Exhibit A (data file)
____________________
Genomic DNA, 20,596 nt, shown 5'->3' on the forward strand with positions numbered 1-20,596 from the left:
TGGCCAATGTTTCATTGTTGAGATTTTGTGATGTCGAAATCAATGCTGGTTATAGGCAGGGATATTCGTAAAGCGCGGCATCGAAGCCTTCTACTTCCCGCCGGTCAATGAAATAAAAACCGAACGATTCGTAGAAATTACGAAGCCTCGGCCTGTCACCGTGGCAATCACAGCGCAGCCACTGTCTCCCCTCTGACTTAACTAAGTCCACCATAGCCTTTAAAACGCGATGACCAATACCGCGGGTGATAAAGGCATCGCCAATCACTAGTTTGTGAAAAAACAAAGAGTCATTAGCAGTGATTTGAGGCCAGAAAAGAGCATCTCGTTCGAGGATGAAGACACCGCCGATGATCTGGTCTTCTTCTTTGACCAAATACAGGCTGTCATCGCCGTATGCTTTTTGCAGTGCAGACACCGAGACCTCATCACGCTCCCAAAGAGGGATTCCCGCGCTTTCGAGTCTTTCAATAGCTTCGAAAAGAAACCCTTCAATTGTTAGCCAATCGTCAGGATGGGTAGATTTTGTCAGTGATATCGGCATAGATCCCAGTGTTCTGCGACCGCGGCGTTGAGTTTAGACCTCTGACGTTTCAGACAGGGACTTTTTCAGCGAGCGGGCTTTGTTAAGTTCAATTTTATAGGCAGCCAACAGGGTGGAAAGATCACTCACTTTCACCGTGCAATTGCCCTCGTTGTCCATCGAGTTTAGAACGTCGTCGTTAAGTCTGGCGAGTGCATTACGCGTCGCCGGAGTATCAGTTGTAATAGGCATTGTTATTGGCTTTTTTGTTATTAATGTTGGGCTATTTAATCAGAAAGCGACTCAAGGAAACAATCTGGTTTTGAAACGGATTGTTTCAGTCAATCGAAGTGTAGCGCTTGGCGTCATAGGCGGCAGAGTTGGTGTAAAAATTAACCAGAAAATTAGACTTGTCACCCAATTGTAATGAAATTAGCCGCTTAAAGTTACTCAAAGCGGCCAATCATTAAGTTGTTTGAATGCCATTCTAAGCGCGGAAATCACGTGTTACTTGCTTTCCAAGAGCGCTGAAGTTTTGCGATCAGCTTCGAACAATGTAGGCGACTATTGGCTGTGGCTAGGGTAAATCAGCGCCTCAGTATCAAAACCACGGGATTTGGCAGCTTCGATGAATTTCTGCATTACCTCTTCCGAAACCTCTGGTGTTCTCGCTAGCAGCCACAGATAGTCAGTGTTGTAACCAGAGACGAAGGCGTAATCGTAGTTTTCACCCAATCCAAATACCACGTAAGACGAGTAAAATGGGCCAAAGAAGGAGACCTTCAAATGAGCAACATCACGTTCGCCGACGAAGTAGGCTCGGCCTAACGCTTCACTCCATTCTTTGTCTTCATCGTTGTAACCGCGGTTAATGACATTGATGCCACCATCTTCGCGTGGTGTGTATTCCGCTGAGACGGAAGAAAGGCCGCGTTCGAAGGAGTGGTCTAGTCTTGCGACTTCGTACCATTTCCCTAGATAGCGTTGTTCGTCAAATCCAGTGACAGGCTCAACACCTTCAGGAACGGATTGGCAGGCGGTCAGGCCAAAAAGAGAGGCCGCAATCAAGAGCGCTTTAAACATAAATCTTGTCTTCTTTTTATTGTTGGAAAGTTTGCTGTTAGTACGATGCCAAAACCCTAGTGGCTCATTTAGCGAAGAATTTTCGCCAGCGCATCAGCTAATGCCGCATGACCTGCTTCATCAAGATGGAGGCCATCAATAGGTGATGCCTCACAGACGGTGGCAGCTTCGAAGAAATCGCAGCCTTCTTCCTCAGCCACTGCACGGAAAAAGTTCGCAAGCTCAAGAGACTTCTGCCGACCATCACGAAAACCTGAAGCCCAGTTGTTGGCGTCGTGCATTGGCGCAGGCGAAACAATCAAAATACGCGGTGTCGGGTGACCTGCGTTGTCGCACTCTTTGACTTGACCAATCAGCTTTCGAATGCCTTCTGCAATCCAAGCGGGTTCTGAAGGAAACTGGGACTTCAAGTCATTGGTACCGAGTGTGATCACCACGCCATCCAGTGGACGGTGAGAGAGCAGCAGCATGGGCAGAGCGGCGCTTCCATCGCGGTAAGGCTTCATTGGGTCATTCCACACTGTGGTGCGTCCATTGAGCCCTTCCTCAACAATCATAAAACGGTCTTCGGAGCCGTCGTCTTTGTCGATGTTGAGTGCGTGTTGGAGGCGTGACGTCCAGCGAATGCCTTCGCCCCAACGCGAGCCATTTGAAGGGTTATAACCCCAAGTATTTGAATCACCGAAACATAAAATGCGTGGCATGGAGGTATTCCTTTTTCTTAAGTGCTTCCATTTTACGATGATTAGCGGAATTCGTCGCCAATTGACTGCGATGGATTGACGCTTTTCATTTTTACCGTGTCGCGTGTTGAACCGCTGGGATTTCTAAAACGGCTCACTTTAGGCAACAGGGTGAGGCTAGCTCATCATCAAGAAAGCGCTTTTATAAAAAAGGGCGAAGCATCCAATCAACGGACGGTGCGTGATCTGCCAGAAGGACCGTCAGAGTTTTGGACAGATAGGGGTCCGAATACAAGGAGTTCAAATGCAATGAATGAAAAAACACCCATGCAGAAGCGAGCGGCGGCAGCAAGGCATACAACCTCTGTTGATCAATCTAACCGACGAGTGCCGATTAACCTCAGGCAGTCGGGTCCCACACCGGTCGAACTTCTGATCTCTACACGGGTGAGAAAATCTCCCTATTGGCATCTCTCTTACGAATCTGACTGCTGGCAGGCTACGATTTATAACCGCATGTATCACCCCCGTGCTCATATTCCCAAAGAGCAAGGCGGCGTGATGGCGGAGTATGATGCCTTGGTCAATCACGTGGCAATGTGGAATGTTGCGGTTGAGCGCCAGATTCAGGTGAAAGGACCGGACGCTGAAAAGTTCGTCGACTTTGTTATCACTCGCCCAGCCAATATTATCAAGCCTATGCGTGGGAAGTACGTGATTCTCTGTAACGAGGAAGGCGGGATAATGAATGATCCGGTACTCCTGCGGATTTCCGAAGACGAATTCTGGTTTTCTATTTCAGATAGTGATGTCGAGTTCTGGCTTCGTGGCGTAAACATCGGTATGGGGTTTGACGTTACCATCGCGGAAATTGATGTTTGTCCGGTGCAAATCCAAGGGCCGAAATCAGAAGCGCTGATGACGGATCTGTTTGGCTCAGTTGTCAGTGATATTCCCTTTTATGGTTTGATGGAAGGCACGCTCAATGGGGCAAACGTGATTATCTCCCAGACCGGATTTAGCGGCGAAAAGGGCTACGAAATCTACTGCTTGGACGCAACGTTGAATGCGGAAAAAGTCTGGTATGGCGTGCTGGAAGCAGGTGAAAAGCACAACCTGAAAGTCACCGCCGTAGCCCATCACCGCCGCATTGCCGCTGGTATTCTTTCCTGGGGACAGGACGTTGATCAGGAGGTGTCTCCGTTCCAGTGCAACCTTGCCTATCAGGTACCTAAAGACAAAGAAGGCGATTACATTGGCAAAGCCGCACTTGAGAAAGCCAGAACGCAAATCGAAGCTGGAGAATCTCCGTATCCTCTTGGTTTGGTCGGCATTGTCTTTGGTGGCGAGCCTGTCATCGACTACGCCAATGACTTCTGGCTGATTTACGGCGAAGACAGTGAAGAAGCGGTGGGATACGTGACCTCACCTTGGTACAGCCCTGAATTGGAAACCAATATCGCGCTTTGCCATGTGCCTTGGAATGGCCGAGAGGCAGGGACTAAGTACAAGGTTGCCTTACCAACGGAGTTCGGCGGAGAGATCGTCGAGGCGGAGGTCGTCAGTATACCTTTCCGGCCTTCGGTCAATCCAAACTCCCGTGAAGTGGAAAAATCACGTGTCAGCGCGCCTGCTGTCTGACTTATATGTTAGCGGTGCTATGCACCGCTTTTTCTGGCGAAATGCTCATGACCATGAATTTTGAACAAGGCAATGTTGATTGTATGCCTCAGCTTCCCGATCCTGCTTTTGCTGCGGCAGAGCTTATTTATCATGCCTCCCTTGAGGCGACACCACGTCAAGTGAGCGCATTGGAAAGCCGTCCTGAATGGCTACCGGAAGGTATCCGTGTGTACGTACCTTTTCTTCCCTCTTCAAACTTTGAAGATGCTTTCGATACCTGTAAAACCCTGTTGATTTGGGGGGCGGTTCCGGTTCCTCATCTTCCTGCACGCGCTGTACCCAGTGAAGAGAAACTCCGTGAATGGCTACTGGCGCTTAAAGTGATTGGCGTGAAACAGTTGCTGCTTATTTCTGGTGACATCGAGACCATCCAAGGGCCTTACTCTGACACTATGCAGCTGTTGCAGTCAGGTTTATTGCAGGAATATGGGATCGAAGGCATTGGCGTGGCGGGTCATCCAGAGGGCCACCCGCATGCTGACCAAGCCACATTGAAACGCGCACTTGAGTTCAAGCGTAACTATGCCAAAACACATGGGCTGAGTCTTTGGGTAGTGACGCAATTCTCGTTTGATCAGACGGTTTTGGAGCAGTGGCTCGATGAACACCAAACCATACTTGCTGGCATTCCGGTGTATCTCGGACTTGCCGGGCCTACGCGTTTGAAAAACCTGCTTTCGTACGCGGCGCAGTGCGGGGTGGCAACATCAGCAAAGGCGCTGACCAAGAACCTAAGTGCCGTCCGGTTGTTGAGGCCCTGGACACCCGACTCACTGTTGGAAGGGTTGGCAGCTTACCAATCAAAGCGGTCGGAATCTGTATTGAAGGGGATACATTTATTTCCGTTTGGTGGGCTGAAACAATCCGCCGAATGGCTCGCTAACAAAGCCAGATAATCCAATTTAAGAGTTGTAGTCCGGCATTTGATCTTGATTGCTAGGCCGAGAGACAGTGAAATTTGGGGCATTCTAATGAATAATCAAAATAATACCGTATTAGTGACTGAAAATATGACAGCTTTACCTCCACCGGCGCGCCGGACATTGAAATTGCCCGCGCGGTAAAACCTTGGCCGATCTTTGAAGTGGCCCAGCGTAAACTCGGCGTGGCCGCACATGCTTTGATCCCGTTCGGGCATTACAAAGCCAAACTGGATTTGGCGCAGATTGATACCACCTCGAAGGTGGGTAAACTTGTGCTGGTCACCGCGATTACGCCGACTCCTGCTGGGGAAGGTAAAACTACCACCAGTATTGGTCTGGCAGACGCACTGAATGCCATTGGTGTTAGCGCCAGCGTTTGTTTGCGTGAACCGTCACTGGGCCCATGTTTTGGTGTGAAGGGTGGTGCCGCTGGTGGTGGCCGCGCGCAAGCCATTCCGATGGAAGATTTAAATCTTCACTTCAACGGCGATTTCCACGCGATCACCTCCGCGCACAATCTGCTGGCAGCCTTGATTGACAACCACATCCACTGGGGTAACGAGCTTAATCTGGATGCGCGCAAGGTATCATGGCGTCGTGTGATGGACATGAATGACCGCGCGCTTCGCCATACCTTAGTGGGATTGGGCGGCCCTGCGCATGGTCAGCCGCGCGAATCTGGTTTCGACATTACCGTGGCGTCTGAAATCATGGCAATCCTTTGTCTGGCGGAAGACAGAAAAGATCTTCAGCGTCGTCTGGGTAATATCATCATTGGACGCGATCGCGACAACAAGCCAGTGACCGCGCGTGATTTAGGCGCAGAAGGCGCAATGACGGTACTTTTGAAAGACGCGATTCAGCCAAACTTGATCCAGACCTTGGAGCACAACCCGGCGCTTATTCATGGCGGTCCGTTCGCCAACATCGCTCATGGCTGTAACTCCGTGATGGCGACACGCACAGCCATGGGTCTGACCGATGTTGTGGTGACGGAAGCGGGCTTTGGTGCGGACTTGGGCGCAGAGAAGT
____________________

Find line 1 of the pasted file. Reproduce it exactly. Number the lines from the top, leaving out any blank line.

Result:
Genomic DNA, 20,596 nt, shown 5'->3' on the forward strand with positions numbered 1-20,596 from the left: